Even though I'm not their most enthusiastic user, I do realize that spreadsheets can be very useful. And they're not just tools for people working in finance or in data science. Anyone can use spreadsheet to keep track of their personal finances, to catalogue a personal library, and more.

Desktop spreadsheet editors have their limitations. The biggest is that you need to be at your computer to use one. On top of that, if you need to share a spreadsheet, it can quickly become a messy affair.

Enter EtherCalc, an open source, web-based spreadsheet. While not as fully featured as a desktop spreadsheet, EtherCalc packs enough features for most people.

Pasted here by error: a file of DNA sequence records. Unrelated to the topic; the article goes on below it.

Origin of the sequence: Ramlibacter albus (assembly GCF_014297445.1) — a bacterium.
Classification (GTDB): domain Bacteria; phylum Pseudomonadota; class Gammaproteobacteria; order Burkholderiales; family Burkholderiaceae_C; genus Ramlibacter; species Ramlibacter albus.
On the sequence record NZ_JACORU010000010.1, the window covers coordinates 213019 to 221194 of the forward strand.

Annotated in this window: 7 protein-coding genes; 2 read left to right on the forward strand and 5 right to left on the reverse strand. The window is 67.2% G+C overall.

Let's take a look at how to get started using it.

Read more...

(Note: This post was originally published at Opensource.com and appears here via a CC BY-SA 4.0 license.)

Even though I write for a living, I rarely use a word processor these days. I do most of my work in a text editor. When I do need to use a word processor, I turn to LibreOffice Writer. It's familiar, it's powerful, and it does everything that I need a word processor to do.

It's hard to dispute LibreOffice Writer's position at the top of the free and open source word processor food chain — both in popularity and in the number of features it has. That said, Writer isn't everyone's favorite word processor nor is it their go-to application for writing.

While the number of free and open source word processors has dwindled over the years, LibreOffice Writer isn't the only game in town. If you're in the market for an alternative to Writer that's also open source, test drive these three word processors.